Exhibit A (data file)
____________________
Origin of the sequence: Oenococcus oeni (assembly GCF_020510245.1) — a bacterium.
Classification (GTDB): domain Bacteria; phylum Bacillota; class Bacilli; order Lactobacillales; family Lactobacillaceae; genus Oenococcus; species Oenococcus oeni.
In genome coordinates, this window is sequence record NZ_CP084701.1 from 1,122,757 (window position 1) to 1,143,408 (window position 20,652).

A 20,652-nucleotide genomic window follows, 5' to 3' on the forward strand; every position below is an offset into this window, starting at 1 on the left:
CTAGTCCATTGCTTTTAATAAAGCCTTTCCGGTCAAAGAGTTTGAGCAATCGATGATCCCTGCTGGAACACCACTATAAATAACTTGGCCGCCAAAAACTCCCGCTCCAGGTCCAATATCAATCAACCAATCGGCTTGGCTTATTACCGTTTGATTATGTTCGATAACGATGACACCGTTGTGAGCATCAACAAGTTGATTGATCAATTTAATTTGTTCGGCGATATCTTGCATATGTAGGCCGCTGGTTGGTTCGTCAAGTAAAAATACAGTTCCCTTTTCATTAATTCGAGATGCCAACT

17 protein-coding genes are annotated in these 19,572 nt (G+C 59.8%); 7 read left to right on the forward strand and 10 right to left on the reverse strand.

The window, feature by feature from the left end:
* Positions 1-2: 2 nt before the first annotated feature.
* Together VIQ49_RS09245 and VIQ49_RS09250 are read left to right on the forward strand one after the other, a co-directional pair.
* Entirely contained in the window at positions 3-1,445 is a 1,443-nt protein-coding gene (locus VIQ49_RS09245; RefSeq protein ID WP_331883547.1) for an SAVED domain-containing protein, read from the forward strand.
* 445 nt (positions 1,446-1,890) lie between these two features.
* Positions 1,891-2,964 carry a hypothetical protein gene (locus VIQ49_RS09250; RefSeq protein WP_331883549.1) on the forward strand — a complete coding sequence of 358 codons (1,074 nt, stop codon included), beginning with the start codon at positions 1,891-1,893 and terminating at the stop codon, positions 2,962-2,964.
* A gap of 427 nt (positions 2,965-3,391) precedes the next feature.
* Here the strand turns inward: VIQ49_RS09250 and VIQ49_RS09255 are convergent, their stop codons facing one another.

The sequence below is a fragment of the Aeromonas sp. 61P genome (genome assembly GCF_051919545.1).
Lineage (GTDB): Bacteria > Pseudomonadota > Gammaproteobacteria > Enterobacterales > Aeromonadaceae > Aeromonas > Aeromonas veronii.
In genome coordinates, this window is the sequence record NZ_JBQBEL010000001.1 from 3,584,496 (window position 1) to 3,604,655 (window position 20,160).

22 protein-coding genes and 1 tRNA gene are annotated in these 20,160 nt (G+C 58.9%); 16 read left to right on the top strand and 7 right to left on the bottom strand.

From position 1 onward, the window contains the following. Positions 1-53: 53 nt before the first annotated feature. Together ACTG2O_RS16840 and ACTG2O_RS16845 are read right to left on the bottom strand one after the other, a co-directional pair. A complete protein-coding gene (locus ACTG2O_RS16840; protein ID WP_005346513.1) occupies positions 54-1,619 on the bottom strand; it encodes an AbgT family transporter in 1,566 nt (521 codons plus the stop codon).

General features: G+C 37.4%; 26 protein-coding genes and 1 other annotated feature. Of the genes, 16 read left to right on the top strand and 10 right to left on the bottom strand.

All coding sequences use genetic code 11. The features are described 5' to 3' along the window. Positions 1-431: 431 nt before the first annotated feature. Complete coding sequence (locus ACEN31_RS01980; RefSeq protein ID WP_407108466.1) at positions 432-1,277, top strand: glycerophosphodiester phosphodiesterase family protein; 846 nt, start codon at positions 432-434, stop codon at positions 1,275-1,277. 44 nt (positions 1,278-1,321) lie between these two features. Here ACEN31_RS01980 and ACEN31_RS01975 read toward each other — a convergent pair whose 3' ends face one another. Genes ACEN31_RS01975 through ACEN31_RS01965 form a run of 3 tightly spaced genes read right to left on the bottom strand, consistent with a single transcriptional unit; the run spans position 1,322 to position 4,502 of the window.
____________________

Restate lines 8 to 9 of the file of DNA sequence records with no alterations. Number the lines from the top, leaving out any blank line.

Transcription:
* Positions 1-2: 2 nt before the first annotated feature.
* Together VIQ49_RS09245 and VIQ49_RS09250 are read left to right on the forward strand one after the other, a co-directional pair.